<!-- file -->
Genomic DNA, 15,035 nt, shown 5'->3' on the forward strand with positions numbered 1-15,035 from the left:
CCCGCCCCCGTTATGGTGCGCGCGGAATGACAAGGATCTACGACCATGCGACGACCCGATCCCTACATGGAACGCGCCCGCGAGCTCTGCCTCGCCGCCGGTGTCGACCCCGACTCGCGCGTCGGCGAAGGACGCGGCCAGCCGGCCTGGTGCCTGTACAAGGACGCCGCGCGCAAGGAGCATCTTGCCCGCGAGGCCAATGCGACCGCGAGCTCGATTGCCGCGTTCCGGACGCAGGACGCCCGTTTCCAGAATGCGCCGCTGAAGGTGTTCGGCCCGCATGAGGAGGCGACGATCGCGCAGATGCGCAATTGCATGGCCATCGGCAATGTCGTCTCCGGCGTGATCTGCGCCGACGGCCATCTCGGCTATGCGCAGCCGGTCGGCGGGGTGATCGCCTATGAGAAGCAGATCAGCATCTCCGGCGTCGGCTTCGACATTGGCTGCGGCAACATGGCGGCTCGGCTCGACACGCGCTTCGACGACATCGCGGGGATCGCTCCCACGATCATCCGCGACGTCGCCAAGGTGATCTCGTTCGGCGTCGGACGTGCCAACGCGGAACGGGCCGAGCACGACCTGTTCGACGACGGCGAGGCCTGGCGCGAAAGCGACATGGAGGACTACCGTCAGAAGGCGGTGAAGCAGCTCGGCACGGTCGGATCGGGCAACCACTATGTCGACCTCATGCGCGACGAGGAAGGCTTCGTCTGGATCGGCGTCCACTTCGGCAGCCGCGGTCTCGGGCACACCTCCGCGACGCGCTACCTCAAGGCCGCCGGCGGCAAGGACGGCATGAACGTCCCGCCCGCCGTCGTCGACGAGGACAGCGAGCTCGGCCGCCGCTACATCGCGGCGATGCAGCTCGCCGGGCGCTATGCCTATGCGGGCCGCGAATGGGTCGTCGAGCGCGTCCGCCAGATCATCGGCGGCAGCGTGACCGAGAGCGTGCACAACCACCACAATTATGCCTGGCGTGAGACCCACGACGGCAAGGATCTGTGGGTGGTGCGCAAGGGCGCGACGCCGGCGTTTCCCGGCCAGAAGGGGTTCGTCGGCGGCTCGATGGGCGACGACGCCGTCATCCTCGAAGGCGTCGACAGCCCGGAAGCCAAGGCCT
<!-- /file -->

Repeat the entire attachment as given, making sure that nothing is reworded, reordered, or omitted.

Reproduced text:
Genomic DNA, 15,035 nt, shown 5'->3' on the forward strand with positions numbered 1-15,035 from the left:
CCCGCCCCCGTTATGGTGCGCGCGGAATGACAAGGATCTACGACCATGCGACGACCCGATCCCTACATGGAACGCGCCCGCGAGCTCTGCCTCGCCGCCGGTGTCGACCCCGACTCGCGCGTCGGCGAAGGACGCGGCCAGCCGGCCTGGTGCCTGTACAAGGACGCCGCGCGCAAGGAGCATCTTGCCCGCGAGGCCAATGCGACCGCGAGCTCGATTGCCGCGTTCCGGACGCAGGACGCCCGTTTCCAGAATGCGCCGCTGAAGGTGTTCGGCCCGCATGAGGAGGCGACGATCGCGCAGATGCGCAATTGCATGGCCATCGGCAATGTCGTCTCCGGCGTGATCTGCGCCGACGGCCATCTCGGCTATGCGCAGCCGGTCGGCGGGGTGATCGCCTATGAGAAGCAGATCAGCATCTCCGGCGTCGGCTTCGACATTGGCTGCGGCAACATGGCGGCTCGGCTCGACACGCGCTTCGACGACATCGCGGGGATCGCTCCCACGATCATCCGCGACGTCGCCAAGGTGATCTCGTTCGGCGTCGGACGTGCCAACGCGGAACGGGCCGAGCACGACCTGTTCGACGACGGCGAGGCCTGGCGCGAAAGCGACATGGAGGACTACCGTCAGAAGGCGGTGAAGCAGCTCGGCACGGTCGGATCGGGCAACCACTATGTCGACCTCATGCGCGACGAGGAAGGCTTCGTCTGGATCGGCGTCCACTTCGGCAGCCGCGGTCTCGGGCACACCTCCGCGACGCGCTACCTCAAGGCCGCCGGCGGCAAGGACGGCATGAACGTCCCGCCCGCCGTCGTCGACGAGGACAGCGAGCTCGGCCGCCGCTACATCGCGGCGATGCAGCTCGCCGGGCGCTATGCCTATGCGGGCCGCGAATGGGTCGTCGAGCGCGTCCGCCAGATCATCGGCGGCAGCGTGACCGAGAGCGTGCACAACCACCACAATTATGCCTGGCGTGAGACCCACGACGGCAAGGATCTGTGGGTGGTGCGCAAGGGCGCGACGCCGGCGTTTCCCGGCCAGAAGGGGTTCGTCGGCGGCTCGATGGGCGACGACGCCGTCATCCTCGAAGGCGTCGACAGCCCGGAAGCCAAGGCCT